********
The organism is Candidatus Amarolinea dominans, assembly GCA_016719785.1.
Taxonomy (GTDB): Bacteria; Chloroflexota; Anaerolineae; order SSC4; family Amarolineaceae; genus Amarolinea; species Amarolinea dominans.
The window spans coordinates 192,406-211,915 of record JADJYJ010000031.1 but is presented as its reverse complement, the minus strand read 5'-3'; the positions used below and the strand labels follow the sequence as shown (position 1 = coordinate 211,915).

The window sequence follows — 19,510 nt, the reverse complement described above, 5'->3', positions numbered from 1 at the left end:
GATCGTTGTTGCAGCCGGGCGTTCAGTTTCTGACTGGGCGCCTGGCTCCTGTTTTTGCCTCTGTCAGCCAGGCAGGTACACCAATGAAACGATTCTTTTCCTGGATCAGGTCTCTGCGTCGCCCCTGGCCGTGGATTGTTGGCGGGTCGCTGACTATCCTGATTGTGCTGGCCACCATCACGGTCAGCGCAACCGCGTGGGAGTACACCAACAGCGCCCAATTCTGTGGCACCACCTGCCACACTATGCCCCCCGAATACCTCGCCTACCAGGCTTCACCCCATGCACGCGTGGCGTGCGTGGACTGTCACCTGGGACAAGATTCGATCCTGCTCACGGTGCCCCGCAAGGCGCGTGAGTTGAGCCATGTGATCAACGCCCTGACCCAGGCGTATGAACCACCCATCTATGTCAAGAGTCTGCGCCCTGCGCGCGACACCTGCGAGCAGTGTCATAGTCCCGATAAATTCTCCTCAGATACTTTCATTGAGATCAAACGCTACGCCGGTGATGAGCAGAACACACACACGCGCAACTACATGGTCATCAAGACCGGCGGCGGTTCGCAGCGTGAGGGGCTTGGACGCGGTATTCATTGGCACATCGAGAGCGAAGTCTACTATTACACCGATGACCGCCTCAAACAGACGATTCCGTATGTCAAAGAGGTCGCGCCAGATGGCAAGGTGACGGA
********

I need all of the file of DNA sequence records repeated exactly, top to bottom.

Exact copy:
The organism is Candidatus Amarolinea dominans, assembly GCA_016719785.1.
Taxonomy (GTDB): Bacteria; Chloroflexota; Anaerolineae; order SSC4; family Amarolineaceae; genus Amarolinea; species Amarolinea dominans.
The window spans coordinates 192,406-211,915 of record JADJYJ010000031.1 but is presented as its reverse complement, the minus strand read 5'-3'; the positions used below and the strand labels follow the sequence as shown (position 1 = coordinate 211,915).

The window sequence follows — 19,510 nt, the reverse complement described above, 5'->3', positions numbered from 1 at the left end:
GATCGTTGTTGCAGCCGGGCGTTCAGTTTCTGACTGGGCGCCTGGCTCCTGTTTTTGCCTCTGTCAGCCAGGCAGGTACACCAATGAAACGATTCTTTTCCTGGATCAGGTCTCTGCGTCGCCCCTGGCCGTGGATTGTTGGCGGGTCGCTGACTATCCTGATTGTGCTGGCCACCATCACGGTCAGCGCAACCGCGTGGGAGTACACCAACAGCGCCCAATTCTGTGGCACCACCTGCCACACTATGCCCCCCGAATACCTCGCCTACCAGGCTTCACCCCATGCACGCGTGGCGTGCGTGGACTGTCACCTGGGACAAGATTCGATCCTGCTCACGGTGCCCCGCAAGGCGCGTGAGTTGAGCCATGTGATCAACGCCCTGACCCAGGCGTATGAACCACCCATCTATGTCAAGAGTCTGCGCCCTGCGCGCGACACCTGCGAGCAGTGTCATAGTCCCGATAAATTCTCCTCAGATACTTTCATTGAGATCAAACGCTACGCCGGTGATGAGCAGAACACACACACGCGCAACTACATGGTCATCAAGACCGGCGGCGGTTCGCAGCGTGAGGGGCTTGGACGCGGTATTCATTGGCACATCGAGAGCGAAGTCTACTATTACACCGATGACCGCCTCAAACAGACGATTCCGTATGTCAAAGAGGTCGCGCCAGATGGCAAGGTGACGGA